By Maggie Hendricks | Nov. 23, 2018, 3:21 p.m. (ET)
A behind-the-scenes photo of the Team USA Shop photo shoot held in October 2018 at the U.S. Olympic Training Center in Colorado Springs, Colo.

 

Take a look at TeamUSA.org, TeamUSAShop.com or any other Team USA media channels in the coming months, and you’ll see them.

Those gorgeous photographs showing off Team USA gear are the result of lots of hard work from photographers, makeup artists, stylists and, of course, Team USA athletes.

A recent photo shoot at the U.S. Olympic Training Center in Colorado Springs, Colorado, captured images of U.S. athletes modeling new Team USA gear and, in some cases, just having fun. These photos will be featured on TeamUSA.org, on Team USA social media accounts and elsewhere.

Athletes showed off new Team USA gear available now at TeamUSAShop.com, and some more Team USA Tokyo clothes that will hit the online store in early January.

Two of the athletes featured were Paralympic gold medalist snowboarder Noah Elliott and Olympic bobsledder Nate Weber. They gave us a look at what happens behind the scenes in a Team USA shoot.

Here are five takeaways Elliott and Weber had from the recent shoot.

1. Weber learned why professional photographers are so necessary.

“You never realize how much talent goes into taking photos until you see some really great professional photos,” he said, “and you and try to take something like that, and you think, mine don't come out anything like that!”

2. Both men had never worn makeup before. Elliott said he was surprised at how the makeup made his skin look so crisp in photos. Weber, who is also a Green Beret in the U.S. Army, found he had trouble not touching his face.

“I don't know how you ladies do it all the time,” he said. “I don't have that much discipline. My makeup would be smeared all the time. That takes a lot of discipline that I don't have.”

3. When Elliott received the pictures in his email, he said he couldn’t stop laughing. He said the pictures showed his goofy side.

“The other side of myself, that I don't necessarily get to see, but the photos were able to capture it, which was super funny,” he said.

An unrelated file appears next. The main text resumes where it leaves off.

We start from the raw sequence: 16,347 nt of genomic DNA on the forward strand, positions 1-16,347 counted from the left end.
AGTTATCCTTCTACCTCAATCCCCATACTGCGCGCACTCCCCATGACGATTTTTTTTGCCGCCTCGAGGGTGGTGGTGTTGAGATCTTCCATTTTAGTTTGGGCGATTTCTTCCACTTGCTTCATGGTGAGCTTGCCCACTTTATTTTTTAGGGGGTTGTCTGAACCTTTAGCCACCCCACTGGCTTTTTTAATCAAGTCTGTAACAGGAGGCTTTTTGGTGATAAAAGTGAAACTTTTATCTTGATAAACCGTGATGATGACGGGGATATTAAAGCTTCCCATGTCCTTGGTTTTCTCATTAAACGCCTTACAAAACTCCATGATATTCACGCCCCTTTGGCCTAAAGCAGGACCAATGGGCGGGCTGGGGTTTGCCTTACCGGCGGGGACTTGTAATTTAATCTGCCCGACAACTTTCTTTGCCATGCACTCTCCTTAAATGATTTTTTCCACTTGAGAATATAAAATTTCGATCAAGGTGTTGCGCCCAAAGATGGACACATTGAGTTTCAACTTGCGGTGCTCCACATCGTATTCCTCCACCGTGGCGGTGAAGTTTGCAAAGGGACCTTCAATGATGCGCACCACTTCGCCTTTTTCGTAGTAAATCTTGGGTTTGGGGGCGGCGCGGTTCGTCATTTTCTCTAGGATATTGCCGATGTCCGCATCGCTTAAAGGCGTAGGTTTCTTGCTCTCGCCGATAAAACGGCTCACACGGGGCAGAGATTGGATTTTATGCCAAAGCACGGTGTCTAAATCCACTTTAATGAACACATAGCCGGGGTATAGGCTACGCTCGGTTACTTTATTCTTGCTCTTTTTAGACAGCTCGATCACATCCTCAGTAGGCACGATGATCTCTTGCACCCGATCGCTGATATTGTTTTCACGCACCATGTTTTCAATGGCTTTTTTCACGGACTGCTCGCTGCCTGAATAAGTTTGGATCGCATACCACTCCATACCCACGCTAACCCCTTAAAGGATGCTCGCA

4. Weber was able to show off his personality, too.

“I kind of went with it, and tried to be myself,” he said. “I am a little bit extra with most of the stuff I do, so they seemed to appreciate that!”

5. Props help set the mood. The shoot captured holiday photographs, so Elliott was handed a Charlie Brown-esque Christmas tree.

“I was able to have fun with the tree, and he was able to give me suggestions on what to do,” he said. “It was cool because they knew when to suggest things, or ask me to do a certain pose. But then they also knew when to say, just do whatever you feel comfortable and just do you.”

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As for the best part of the whole shoot?

Weber opened his email and saw his own face in a Team USA newsletter. Since the photos captured Thanksgiving, Christmas, New Year’s, St. Patrick’s Day and Valentine’s Day, he’ll continue to see his face for months to come.

Elliott will begin competition on the world cup circuit later this winter, as the first competition of the year was delayed by a lack of snow in Finland. Weber is recovering from a wrist surgery and torn labrum in his hip, so he will miss the upcoming bobsled world cup season.

Maggie Hendricks is based in Chicago and has covered Olympic sports for more than 10 years for USA Today and Yahoo Sports. She is a freelance contributor to TeamUSA.org on behalf of Red Line Editorial, Inc.